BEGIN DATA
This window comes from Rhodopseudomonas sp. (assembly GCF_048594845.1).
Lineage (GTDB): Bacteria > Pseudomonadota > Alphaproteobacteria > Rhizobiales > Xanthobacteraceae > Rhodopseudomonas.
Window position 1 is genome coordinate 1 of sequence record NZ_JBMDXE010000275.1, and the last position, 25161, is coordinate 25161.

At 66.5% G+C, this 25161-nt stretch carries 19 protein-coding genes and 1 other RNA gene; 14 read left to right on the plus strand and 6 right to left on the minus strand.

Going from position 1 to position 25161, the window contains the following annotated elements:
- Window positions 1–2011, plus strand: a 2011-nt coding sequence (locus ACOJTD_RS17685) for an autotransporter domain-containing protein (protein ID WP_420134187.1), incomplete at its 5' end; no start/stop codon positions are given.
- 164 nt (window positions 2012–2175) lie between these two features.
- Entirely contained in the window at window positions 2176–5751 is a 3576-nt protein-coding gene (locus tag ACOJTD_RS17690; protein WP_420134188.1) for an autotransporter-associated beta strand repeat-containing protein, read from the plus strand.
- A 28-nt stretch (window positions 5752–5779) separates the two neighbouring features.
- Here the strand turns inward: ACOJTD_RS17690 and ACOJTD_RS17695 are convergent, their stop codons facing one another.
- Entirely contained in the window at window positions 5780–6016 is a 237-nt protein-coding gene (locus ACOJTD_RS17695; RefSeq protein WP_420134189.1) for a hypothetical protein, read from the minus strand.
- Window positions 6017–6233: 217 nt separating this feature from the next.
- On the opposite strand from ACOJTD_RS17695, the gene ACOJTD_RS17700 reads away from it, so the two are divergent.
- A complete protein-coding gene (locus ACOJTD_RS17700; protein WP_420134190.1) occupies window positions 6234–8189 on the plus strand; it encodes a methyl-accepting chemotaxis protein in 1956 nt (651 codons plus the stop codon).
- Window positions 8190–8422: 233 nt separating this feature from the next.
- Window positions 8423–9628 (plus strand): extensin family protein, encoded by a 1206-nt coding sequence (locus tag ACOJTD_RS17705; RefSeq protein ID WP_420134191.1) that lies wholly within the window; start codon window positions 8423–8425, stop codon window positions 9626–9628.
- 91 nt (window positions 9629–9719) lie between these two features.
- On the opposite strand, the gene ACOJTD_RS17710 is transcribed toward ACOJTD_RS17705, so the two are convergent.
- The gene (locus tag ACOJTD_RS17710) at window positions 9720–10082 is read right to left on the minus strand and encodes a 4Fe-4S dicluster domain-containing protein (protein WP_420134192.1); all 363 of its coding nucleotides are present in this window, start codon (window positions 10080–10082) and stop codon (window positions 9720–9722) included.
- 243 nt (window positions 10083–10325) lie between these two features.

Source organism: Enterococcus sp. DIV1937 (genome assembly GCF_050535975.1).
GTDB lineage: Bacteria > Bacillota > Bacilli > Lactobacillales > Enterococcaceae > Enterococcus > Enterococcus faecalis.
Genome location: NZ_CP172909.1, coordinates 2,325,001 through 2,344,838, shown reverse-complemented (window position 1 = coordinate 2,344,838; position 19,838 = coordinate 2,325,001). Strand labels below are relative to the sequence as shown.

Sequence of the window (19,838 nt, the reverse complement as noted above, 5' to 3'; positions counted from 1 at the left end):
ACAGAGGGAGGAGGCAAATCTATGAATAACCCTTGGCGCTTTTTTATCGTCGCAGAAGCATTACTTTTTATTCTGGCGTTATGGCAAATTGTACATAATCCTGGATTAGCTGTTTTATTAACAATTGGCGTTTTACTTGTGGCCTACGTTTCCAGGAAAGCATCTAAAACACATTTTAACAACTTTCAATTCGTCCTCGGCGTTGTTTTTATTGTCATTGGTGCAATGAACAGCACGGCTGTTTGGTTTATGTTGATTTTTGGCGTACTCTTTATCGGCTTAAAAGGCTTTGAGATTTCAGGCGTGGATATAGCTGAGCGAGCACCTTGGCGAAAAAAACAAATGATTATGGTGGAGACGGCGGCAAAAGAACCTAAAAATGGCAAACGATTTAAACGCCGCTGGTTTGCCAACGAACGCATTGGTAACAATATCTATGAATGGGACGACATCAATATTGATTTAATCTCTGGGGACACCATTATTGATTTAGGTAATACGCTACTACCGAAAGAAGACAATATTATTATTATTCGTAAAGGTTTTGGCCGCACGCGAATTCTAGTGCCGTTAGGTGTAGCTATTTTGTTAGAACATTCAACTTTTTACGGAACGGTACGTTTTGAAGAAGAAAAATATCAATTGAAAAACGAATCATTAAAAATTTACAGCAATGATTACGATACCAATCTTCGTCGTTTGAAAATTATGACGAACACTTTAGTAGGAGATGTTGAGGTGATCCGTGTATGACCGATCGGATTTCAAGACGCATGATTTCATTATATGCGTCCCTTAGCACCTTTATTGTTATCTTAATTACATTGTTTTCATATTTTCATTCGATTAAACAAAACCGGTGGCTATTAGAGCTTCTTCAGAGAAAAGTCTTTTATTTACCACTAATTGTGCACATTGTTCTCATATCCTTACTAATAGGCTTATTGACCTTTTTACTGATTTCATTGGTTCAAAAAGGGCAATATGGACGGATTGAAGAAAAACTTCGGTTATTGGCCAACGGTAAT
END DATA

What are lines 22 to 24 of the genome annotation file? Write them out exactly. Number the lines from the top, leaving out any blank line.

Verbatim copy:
GTDB lineage: Bacteria > Bacillota > Bacilli > Lactobacillales > Enterococcaceae > Enterococcus > Enterococcus faecalis.
Genome location: NZ_CP172909.1, coordinates 2,325,001 through 2,344,838, shown reverse-complemented (window position 1 = coordinate 2,344,838; position 19,838 = coordinate 2,325,001). Strand labels below are relative to the sequence as shown.

Sequence of the window (19,838 nt, the reverse complement as noted above, 5' to 3'; positions counted from 1 at the left end):